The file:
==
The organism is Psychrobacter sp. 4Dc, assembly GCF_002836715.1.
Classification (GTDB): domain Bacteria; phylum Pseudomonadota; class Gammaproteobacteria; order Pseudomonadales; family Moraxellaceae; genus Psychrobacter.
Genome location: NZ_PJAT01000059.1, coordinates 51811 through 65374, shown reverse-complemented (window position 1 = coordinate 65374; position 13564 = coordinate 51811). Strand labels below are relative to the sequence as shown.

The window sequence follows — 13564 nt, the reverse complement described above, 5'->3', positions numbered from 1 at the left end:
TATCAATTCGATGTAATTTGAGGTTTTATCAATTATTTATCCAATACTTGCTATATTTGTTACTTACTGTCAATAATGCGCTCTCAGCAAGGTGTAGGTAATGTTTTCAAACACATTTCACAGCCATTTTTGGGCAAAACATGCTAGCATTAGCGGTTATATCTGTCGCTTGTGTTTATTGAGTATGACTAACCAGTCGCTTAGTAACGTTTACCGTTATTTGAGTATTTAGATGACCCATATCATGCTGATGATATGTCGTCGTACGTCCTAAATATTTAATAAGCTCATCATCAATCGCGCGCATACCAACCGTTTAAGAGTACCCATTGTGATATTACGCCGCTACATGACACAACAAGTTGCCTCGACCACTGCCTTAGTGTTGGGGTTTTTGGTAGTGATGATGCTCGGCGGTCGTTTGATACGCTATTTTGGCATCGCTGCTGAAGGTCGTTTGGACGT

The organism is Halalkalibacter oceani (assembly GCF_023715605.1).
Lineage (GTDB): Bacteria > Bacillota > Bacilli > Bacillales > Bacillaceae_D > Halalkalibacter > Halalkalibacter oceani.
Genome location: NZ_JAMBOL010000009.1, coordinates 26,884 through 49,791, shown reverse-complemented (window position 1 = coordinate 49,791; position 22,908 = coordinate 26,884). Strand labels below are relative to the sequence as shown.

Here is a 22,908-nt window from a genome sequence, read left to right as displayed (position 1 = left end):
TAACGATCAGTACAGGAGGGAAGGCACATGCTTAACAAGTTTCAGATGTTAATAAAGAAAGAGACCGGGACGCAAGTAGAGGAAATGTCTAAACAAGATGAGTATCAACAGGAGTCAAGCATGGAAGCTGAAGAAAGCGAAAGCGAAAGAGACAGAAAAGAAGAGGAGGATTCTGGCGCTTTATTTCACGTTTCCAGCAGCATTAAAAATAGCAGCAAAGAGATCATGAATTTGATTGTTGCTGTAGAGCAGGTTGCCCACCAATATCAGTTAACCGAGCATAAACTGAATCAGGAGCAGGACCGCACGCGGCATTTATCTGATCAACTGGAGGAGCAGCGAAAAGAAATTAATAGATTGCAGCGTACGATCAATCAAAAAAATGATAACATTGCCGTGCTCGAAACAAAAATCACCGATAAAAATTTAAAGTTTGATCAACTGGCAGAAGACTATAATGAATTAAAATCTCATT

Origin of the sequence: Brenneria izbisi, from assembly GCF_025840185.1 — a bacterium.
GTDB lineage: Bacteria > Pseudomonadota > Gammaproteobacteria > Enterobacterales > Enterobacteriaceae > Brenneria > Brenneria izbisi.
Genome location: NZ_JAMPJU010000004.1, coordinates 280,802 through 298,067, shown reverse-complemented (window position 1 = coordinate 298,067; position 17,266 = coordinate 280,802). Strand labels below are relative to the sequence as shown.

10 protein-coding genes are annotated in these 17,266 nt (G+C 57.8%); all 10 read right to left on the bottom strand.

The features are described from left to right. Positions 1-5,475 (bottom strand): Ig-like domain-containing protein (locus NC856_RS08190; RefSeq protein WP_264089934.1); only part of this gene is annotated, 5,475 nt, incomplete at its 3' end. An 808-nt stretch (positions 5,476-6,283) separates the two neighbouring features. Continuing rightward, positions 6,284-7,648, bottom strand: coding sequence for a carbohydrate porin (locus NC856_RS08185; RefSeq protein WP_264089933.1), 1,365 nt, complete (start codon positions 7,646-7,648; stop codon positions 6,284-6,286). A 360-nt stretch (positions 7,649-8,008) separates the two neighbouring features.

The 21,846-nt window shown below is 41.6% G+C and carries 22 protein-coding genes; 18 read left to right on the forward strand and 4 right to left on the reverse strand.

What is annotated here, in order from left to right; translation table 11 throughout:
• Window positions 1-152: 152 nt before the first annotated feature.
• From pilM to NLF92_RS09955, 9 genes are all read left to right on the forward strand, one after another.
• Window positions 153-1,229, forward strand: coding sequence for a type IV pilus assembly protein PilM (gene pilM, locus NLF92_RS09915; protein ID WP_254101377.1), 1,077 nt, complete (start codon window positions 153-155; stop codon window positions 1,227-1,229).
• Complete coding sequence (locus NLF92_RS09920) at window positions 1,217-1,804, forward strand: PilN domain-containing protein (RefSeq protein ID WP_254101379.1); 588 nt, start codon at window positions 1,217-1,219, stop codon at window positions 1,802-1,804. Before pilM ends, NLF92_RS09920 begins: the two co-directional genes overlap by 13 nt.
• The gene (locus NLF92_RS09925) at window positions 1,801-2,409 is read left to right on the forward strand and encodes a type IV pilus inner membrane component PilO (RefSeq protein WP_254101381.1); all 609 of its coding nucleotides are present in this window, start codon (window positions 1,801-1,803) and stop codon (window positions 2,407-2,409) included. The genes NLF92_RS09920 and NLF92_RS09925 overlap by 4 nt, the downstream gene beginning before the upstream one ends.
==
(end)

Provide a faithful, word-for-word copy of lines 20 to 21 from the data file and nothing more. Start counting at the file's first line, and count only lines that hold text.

• Window positions 153-1,229, forward strand: coding sequence for a type IV pilus assembly protein PilM (gene pilM, locus NLF92_RS09915; protein ID WP_254101377.1), 1,077 nt, complete (start codon window positions 153-155; stop codon window positions 1,227-1,229).
• Complete coding sequence (locus NLF92_RS09920) at window positions 1,217-1,804, forward strand: PilN domain-containing protein (RefSeq protein ID WP_254101379.1); 588 nt, start codon at window positions 1,217-1,219, stop codon at window positions 1,802-1,804. Before pilM ends, NLF92_RS09920 begins: the two co-directional genes overlap by 13 nt.